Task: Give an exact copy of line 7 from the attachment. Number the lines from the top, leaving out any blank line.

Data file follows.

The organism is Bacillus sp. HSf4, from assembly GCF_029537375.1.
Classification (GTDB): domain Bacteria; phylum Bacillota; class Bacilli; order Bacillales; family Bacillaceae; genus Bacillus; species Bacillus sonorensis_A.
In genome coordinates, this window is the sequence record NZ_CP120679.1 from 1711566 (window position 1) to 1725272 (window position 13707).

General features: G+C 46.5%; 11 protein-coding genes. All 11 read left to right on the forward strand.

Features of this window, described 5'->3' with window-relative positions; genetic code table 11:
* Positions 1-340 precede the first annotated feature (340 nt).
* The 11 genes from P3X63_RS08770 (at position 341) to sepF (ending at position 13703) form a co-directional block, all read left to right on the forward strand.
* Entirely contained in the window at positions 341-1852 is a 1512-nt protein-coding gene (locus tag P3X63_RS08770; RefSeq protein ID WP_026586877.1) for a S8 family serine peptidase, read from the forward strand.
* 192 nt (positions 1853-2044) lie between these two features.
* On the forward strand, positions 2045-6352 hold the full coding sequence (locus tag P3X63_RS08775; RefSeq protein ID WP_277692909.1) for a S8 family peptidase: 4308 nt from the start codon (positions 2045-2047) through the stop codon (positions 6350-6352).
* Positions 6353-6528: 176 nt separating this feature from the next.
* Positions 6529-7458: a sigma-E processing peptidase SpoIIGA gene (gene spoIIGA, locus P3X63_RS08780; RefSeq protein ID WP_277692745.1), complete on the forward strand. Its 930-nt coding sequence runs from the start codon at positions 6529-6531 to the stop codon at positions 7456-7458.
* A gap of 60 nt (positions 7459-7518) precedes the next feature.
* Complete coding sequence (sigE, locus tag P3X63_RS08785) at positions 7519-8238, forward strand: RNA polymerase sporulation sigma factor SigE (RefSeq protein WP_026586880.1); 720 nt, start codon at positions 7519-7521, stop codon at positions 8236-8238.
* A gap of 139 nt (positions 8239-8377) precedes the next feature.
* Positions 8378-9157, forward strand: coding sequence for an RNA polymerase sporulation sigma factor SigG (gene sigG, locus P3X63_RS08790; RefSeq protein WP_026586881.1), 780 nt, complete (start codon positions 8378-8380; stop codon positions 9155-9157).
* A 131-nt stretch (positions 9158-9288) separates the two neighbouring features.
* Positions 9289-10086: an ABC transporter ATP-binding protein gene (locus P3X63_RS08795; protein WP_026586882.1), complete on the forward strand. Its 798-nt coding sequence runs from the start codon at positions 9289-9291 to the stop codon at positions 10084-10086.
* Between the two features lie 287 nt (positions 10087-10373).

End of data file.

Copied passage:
* The 11 genes from P3X63_RS08770 (at position 341) to sepF (ending at position 13703) form a co-directional block, all read left to right on the forward strand.